What is Osteopenia?
Reuction in bone mineral density below normal levels, results in decreased bone strength
(Often a precursor to the development of osteoporosis)
What causes Osteopenia?
Inactivity, aging, low intake of vitamin D and calcium, and smoking
What is the definition of Osteoporosis?
Defined as decrease in bone density and decrease in overall volume of bone
How is Osteopenia classified?
1 to 2.5 standard deviations from the norm
How is Osteoporosis classified?
Greater than 2.5 standard deviations from normal BMD
How many Americans have osteoporsis?
10 million (80% females)
Name some risk factors for Osteoporosis
Caucasian, Asian, Hispanic
Poor diet (Low Vit D % calc; excess protein, sodium, caffeine)
Smoking, alcohol abuse
Anorexia, RA, GI pathology
What percent of the body's calcium is stored in bone?
Calcium levels are controlled by what system?
What are 3 regulators in calcium metabolism?
How is Hypercalcemia determined?
>10.5 mg/dL of blood
Causes mild to severe proximal weakness in extremities
How is Hypocalcemia determined?
<8.5 mg/dL of blood
neurmosucular excitability and muscular tetany (especially UE flexion)
What is secreted in response to low levels of Ca
in the plasma?
PTH promotes what action in the bone?
Osteoclast resorption and liberation of Ca
into the blood
Where does PTH bind?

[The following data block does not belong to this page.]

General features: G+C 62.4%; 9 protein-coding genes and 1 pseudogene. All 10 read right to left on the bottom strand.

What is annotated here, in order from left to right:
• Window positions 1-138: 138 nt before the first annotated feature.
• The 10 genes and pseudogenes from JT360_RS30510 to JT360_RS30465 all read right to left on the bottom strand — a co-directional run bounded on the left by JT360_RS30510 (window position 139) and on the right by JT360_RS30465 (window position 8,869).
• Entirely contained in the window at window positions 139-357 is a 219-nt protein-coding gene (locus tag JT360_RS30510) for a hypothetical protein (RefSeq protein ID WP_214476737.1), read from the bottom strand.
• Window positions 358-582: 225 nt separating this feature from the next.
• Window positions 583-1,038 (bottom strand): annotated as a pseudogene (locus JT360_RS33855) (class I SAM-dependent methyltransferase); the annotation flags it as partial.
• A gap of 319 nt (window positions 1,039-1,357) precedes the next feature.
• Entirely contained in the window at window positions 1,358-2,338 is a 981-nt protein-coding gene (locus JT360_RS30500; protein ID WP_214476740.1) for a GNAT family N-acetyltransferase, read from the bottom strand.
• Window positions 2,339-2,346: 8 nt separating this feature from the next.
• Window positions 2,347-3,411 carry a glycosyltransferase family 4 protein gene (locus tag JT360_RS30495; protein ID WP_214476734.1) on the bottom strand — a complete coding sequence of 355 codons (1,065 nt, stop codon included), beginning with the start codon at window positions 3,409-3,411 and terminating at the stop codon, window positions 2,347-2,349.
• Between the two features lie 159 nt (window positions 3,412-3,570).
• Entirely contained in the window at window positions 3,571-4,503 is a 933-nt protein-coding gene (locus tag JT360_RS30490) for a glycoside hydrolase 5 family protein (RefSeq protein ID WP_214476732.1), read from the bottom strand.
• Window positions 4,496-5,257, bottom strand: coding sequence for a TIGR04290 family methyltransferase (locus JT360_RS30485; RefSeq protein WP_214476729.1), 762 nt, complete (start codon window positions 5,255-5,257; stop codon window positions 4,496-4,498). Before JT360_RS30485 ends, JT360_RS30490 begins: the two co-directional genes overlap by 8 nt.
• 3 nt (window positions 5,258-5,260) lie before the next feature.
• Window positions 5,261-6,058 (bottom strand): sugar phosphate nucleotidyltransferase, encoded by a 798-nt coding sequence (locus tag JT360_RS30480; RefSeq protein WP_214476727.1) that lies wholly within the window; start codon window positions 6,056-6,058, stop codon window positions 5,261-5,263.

-Osteoblasts stop producing bone
-Osteoblasts secrete an osteoclast-stimulating factor
Where else does PTH act to affect calcium levels?
Enhances calcium absorption from intestines
Decreasese calcium excretion by kidneys
The thyroid gland synthesizes what hormone in response to elevated levels of Ca
in the blood?
What is the function of Calcitonin?
Inhibits matrix resorption by osteoclasts
Inhibits new osteoclast formation
What vital bone cell does Calcitonin NOT interact with?
What is essential for intestinal absorption of Ca
from the kidney?
Vitamin D is necessary for active reabsorption of Ca
from what organ?
What stimulates the formation of Vitamin D?
What processes inative Vitamin D? What activates it?
4 characteristics of Diarthrodial Joint
Outer fibrous layer
Inner synovial layer (synovial membrane)
Define synovial fluid
Viscous, colorless & transparent fluid formed from a dialysate of plasma
The outer fibrous layer is comprised of what 3 things
Dense irregular CT
Continuation of periosteum
Continuation with tendons and ligaments
Functions of Joint Capsule
Nourishment (Direct vascular supply)
Innervation (Mechanoreceptors, Free nerve endings, GVA/GVE to vasculature)
Cell types of synovium
F cells - Synthesize large amounts of hyaluronic acid that is secreted into the synovial fluid
M cells - Differentiated blood monocyte that serves as phagocytic cell of synovial membrane
Functions of the synovium
-No neural innervation
Produces synovial fluid for waste/nutrient exchange
Synovial fluid to improve frictionless motion
Main constituents on Synovial Fluid
Electrolyte composition similar to plasma
Function of Synovial Fluid
to articular cartilage
Medium for removal of waste products
Reduces friction on articular surfaces
What are syndesmosis?
When bones are united by dense connective tissue
-ex. interosseus ligament between radius and ulna
What are Synchondrosis?
Bones are united by hyaline cartilage
-ex. epiphyseal plates, sternocostal joints
What is Symphysis?
Bones united by fibrocartilage. Type of Synchondrosis
-ex. pubic symphysis and IV disks
What are syntosis?
Bones are united by bony tissue that has replaced normal synarthroses
-Ex. cranial sutures in adults, epiphyseal plates upon maturity